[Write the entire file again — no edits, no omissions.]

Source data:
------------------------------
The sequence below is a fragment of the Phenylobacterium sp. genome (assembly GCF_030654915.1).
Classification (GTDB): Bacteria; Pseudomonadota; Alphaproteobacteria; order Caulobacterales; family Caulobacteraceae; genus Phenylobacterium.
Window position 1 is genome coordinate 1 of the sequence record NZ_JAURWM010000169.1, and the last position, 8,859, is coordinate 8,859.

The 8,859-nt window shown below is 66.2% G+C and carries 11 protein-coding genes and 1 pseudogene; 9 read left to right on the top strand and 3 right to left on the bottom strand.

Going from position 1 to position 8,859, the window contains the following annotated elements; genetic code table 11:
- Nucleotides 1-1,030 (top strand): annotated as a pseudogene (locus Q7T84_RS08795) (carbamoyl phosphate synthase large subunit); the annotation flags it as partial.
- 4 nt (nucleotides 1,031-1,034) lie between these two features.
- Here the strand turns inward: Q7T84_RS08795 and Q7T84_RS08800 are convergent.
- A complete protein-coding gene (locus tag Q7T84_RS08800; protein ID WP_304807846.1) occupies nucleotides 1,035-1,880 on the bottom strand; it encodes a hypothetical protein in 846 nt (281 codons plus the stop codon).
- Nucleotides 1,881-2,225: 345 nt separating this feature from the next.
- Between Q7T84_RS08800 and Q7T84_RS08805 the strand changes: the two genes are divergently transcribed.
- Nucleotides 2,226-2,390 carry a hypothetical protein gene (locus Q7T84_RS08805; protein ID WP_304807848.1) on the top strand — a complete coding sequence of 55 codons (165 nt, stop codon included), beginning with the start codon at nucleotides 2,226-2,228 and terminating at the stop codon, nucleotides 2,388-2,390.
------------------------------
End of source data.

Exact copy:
The sequence below is a fragment of the Phenylobacterium sp. genome (assembly GCF_030654915.1).
Classification (GTDB): Bacteria; Pseudomonadota; Alphaproteobacteria; order Caulobacterales; family Caulobacteraceae; genus Phenylobacterium.
Window position 1 is genome coordinate 1 of the sequence record NZ_JAURWM010000169.1, and the last position, 8,859, is coordinate 8,859.

The 8,859-nt window shown below is 66.2% G+C and carries 11 protein-coding genes and 1 pseudogene; 9 read left to right on the top strand and 3 right to left on the bottom strand.

Going from position 1 to position 8,859, the window contains the following annotated elements; genetic code table 11:
- Nucleotides 1-1,030 (top strand): annotated as a pseudogene (locus Q7T84_RS08795) (carbamoyl phosphate synthase large subunit); the annotation flags it as partial.
- 4 nt (nucleotides 1,031-1,034) lie between these two features.
- Here the strand turns inward: Q7T84_RS08795 and Q7T84_RS08800 are convergent.
- A complete protein-coding gene (locus tag Q7T84_RS08800; protein ID WP_304807846.1) occupies nucleotides 1,035-1,880 on the bottom strand; it encodes a hypothetical protein in 846 nt (281 codons plus the stop codon).
- Nucleotides 1,881-2,225: 345 nt separating this feature from the next.
- Between Q7T84_RS08800 and Q7T84_RS08805 the strand changes: the two genes are divergently transcribed.
- Nucleotides 2,226-2,390 carry a hypothetical protein gene (locus Q7T84_RS08805; protein ID WP_304807848.1) on the top strand — a complete coding sequence of 55 codons (165 nt, stop codon included), beginning with the start codon at nucleotides 2,226-2,228 and terminating at the stop codon, nucleotides 2,388-2,390.